Someone over at Ta-Nehisi Coates' blog at The Atlantic explained it well. Because of the history of racism in employment, many black people, upon losing a job to a white person, might wince at the thought that their race played a role in why they weren't chosen. Now, race may have had nothing to do with it, but one wouldn't be outrageous for letting the thought cross her mind, considering our racial history.

Milaxx said...

I understand the wince. I think what makes me more uncomfortable are when light skin and straight hair are perceived as more highly valued.
Fortunately my circle of friends is varied enough that I don't have give it more than a passing thought.

I do applaud Jill for voicing something that needs to be discussed. I think we are so afraid of offending that we shy away from discussing race.

roslynholcomb said...

I remember being at a Jill Scott concert years ago with my husband when she went on a rant about this subject. I remember rolling my eyes and thinking she seriously needed to get real.

If black women are being hurt by this, then I'm sure it is something that needs to be discussed, but I've always thought it was rather bizarre. Like The New Black Woman said, I've never felt that my destiny was tied to what black men do or don't do. I feel no ownership or interrelatedness to them so I don't see their choices as a rejection of me. I just don't understand how the choices of a complete stranger would have that type of effect on me. I'm eternally grateful that these feelings missed me.

As for being afraid of offending, I'm not sure if that's the issue. My strongest feeling when I hear black women express this sentiment is embarrassment for them. Why on earth are they concerned about the choices of men that don't want them? Further, why on earth would they expose that to others? Do they really think those people give a damn? Do they really think black men are going to hear them weeping and wailing and have some kind of epiphany? I'm thinking not so much. Black men are perfectly happy sexing the rainbow, frankly I'm amazed that black women haven't gotten a grip by now.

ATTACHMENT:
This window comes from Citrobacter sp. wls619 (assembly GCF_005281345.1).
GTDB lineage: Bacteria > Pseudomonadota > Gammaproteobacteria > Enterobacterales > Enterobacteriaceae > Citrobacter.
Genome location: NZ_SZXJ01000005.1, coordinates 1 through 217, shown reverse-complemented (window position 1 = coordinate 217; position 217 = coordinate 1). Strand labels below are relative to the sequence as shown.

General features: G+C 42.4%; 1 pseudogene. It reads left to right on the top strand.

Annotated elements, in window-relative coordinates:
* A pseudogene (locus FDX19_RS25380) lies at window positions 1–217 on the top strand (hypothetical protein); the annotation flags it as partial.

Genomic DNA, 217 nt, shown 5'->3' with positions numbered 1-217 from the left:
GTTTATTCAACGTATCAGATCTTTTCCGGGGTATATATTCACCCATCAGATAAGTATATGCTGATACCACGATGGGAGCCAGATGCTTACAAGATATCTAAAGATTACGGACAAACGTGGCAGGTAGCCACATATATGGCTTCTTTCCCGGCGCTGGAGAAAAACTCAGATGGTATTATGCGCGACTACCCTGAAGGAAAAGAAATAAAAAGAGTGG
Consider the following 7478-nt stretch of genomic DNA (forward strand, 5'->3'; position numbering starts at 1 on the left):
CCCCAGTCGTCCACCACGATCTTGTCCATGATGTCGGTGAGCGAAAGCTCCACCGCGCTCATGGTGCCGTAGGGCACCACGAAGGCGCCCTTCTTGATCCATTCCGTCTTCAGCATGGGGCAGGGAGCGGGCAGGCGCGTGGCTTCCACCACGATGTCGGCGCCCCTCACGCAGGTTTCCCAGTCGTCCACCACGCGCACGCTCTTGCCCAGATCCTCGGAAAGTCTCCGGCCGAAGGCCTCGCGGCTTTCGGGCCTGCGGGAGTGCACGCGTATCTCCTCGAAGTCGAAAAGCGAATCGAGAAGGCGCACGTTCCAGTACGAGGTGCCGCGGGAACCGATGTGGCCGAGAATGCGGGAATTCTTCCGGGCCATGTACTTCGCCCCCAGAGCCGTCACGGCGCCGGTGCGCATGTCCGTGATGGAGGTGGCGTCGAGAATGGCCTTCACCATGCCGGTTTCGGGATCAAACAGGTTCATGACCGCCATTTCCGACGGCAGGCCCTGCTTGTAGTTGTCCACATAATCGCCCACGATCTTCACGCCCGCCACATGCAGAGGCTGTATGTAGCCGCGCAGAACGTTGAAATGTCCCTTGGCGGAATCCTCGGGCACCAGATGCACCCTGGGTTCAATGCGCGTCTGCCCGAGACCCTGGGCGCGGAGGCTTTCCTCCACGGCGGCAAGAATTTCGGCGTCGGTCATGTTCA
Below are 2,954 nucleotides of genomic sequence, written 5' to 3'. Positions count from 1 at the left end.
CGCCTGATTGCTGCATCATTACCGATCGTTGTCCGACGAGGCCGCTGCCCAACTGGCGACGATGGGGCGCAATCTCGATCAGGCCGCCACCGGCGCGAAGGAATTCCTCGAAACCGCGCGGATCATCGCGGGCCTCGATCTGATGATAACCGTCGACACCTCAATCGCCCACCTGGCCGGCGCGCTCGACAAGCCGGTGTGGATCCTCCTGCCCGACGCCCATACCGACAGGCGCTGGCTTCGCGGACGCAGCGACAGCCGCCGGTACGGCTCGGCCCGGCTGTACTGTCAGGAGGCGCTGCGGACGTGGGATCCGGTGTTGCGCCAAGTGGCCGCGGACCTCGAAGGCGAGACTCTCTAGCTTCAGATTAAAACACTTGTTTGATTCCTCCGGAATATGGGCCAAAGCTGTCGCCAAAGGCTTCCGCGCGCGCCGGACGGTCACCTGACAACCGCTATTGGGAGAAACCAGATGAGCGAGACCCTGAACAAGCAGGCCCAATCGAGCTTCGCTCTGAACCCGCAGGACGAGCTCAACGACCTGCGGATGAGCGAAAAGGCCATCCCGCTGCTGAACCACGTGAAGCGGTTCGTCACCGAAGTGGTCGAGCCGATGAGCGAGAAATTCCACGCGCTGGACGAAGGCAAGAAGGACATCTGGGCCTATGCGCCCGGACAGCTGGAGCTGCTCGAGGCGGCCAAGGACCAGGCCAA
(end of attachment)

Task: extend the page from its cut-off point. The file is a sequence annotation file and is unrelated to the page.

NOLA radfem said...


This may be my favorite piece out of everything of yours I have read. Actually, it is!

You broke this down in a way that I - a white woman - could really understand, could feel deep down. I can understand that visceral reaction some have. It makes perfect sense to me, all you said about black women's history in this country and the current (STILL...sigh) white beauty standard and the white privilege white women (still) enjoy.

And exploring this topic is, I believe, INTENSELY BRAVE. When we dig down into those visceral reactions we may have around race, some of what we find may not be pretty. Some of it is uncomfortable. Finding oneself "wincing" about certain race-related reactions can make us feel guilty. But as my favorite sociology professor / Academic V.P. for Diversity used to tell us, "When something (in analyzing or discussing race) is making you uncomfortable, that is a sure sign that you need to keep digging."

Well explained, even for the white privilege crowd (LOL). Beautifully written and moving. Thanks, as always, Tami.

P.S. I know I owe you a note. Thank you - big! It has been nuts.